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Maximize Your Light Training Days: 3 Tips From Nicole Mericle

We all know that a well-rounded training regimen involves striking a balance between days when you go all out and ones where you let your body recover and rebuild. But finding that balance can be tough, even for the most experienced athletes. When your competitive edge is telling you to push yourself to the max, it’s important to remember why light training days are so important to your success and overall health. We asked OCR athlete Nicole Mericle how she maximizes her lighter training days to make sure she’s feeling strong, healthy, and race ready. Here are her three tips for making the most of easy training days.

Training Tip #1: Train with Intention

“It can be easy to get carried away on easy days, so keeping in mind the intent of the workout is very important. For a runner, the junk miles or base training – all those easy runs we do – are really the foundation of training. It’s where you have capillary development, mitochondria development, a lot of really positive changes happen, and they only happen with easy, slow running. It’s really how you see long-term progress. It’s not the flashy part of training, but it’s definitely an important aspect.”

Training Tip #2: Find the Right Training Partner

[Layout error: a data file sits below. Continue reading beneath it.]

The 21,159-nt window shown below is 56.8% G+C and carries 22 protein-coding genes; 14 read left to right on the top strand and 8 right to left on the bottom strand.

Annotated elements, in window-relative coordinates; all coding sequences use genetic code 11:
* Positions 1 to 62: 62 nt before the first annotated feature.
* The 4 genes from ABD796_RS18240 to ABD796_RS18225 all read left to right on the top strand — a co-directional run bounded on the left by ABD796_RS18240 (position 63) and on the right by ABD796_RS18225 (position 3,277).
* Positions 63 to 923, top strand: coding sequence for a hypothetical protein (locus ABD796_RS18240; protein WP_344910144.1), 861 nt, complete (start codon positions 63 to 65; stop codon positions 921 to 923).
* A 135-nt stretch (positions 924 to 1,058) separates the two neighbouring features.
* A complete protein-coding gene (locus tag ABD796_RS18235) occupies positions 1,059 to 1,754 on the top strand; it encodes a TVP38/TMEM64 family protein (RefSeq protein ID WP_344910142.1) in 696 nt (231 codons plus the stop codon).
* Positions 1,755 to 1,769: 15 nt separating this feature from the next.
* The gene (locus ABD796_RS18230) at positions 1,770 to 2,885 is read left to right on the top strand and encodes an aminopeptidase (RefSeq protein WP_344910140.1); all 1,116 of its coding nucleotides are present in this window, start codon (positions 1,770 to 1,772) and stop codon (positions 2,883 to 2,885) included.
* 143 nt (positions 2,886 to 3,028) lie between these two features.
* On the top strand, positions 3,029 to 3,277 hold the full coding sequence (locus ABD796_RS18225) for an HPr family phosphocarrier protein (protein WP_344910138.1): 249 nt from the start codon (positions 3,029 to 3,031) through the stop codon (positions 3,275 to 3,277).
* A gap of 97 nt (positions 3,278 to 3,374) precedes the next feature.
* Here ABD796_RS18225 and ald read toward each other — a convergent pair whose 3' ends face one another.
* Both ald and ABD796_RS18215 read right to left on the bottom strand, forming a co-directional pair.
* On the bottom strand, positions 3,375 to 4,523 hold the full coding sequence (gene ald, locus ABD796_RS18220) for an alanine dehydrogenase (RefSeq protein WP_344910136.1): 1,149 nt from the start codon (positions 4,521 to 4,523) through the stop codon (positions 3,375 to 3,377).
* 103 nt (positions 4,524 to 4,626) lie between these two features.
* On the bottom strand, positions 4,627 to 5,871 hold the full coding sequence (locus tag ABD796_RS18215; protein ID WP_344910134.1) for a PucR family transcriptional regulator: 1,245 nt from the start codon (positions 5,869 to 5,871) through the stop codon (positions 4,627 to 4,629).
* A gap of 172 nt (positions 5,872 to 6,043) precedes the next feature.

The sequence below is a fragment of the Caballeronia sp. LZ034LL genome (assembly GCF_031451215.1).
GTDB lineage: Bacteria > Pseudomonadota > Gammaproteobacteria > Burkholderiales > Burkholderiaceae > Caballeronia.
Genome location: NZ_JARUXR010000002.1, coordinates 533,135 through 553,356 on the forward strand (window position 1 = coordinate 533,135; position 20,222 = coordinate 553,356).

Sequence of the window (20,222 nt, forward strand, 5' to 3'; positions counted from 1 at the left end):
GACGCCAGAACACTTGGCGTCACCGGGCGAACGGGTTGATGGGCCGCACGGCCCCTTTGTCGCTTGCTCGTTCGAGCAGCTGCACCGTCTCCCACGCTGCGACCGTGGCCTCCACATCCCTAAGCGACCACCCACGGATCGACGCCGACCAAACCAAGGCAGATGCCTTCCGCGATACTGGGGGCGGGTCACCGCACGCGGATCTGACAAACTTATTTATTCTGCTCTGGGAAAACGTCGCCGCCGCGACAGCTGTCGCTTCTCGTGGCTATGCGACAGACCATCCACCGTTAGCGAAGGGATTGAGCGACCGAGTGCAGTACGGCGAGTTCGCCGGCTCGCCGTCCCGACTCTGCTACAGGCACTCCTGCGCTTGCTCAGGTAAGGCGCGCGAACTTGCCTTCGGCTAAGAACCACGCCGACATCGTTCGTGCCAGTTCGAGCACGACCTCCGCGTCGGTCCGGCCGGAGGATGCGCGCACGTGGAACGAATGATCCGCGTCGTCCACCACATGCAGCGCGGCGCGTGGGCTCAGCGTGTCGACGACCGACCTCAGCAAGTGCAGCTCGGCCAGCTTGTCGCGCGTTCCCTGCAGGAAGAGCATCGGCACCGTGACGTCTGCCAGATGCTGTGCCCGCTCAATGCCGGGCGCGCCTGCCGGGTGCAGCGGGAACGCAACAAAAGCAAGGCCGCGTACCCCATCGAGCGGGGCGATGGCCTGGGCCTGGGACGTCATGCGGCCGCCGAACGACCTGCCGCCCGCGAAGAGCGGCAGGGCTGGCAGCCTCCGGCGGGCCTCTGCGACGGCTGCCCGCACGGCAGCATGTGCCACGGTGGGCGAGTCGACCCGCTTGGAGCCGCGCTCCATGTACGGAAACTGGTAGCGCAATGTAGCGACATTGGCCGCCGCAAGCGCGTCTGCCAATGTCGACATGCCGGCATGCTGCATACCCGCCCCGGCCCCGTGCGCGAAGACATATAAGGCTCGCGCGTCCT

“A lighter day of training would be an easy run with a friend, if I can arrange it. I know I’m going to be running at the right effort level because I’m running with someone and will be talking with them the whole time. That’s how I like to determine my pace on easy runs and make sure that I’m running easy enough.

“My dog Benji has also been on a lot of runs and recovery hikes. He’s definitely been a good, easy training partner. I’ll even joke with my friends if we’re planning a run together and they want to take it easy. My response will be, ‘It’s going to be a Benji run day.’ That means we’re going to run, but we’ll be stopping a lot. He has to stop and sniff, and he likes to go to every little overlook and look out. His joy is palpable on walks and runs. It’s definitely something to learn from.”

Training Tip #3: Keep the Big Picture in Mind

“As someone with a background in competitive running, it’s very easy to get carried away with wanting to hit a particular mileage and thinking that it’s necessary in order to be at a certain level of competitiveness. But not everyone can sustain high mileage, and I’ve learned that my body is not one that can sustain it. I am my best when I’m healthy, and I am healthiest when I run a little bit less. So, I supplement that with cross training. I found that biking, swimming, and hiking are all very positive types of cross training for me to do because they don’t involve the consistent movement of running or the additional pounding on my body. Managing overall load of workouts and overall stress is very important in the big picture.”

On top of these three tips, make sure you’re building your training schedule in a way that helps you reach your specific fitness goals. For Nicole, it’s all about blending running speed with strength and the ability to execute obstacles. That means her lighter training day looks like an easy 60–90-minute run supplemented with aerobic cross training on the bike or in the pool. Her typical week might contain five runs, five rock climbing sessions, two strength sessions, and one full recovery day dedicated to rest and spending time with friends, family, and Benji.

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